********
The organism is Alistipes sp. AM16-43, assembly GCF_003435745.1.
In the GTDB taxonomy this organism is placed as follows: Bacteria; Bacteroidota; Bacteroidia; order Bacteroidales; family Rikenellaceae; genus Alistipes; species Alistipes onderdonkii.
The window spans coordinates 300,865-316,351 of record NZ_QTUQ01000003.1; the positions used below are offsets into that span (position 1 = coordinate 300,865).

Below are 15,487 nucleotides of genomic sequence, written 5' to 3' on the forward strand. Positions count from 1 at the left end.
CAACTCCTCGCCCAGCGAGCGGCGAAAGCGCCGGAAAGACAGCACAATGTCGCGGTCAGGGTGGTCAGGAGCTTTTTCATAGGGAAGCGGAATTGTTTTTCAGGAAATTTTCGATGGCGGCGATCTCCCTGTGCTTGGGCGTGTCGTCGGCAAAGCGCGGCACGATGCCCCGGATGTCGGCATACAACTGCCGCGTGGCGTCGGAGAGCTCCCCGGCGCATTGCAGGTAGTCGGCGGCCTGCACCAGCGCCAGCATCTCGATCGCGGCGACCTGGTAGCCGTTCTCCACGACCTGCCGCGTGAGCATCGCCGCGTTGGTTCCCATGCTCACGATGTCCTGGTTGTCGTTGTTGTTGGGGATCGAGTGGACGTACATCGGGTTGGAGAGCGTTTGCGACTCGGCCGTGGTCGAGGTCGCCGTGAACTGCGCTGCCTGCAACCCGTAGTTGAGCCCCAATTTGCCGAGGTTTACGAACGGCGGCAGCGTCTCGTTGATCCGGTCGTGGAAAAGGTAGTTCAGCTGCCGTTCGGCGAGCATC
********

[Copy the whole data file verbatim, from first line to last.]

The organism is Alistipes sp. AM16-43, assembly GCF_003435745.1.
In the GTDB taxonomy this organism is placed as follows: Bacteria; Bacteroidota; Bacteroidia; order Bacteroidales; family Rikenellaceae; genus Alistipes; species Alistipes onderdonkii.
The window spans coordinates 300,865-316,351 of record NZ_QTUQ01000003.1; the positions used below are offsets into that span (position 1 = coordinate 300,865).

Below are 15,487 nucleotides of genomic sequence, written 5' to 3' on the forward strand. Positions count from 1 at the left end.
CAACTCCTCGCCCAGCGAGCGGCGAAAGCGCCGGAAAGACAGCACAATGTCGCGGTCAGGGTGGTCAGGAGCTTTTTCATAGGGAAGCGGAATTGTTTTTCAGGAAATTTTCGATGGCGGCGATCTCCCTGTGCTTGGGCGTGTCGTCGGCAAAGCGCGGCACGATGCCCCGGATGTCGGCATACAACTGCCGCGTGGCGTCGGAGAGCTCCCCGGCGCATTGCAGGTAGTCGGCGGCCTGCACCAGCGCCAGCATCTCGATCGCGGCGACCTGGTAGCCGTTCTCCACGACCTGCCGCGTGAGCATCGCCGCGTTGGTTCCCATGCTCACGATGTCCTGGTTGTCGTTGTTGTTGGGGATCGAGTGGACGTACATCGGGTTGGAGAGCGTTTGCGACTCGGCCGTGGTCGAGGTCGCCGTGAACTGCGCTGCCTGCAACCCGTAGTTGAGCCCCAATTTGCCGAGGTTTACGAACGGCGGCAGCGTCTCGTTGATCCGGTCGTGGAAAAGGTAGTTCAGCTGCCGTTCGGCGAGCATC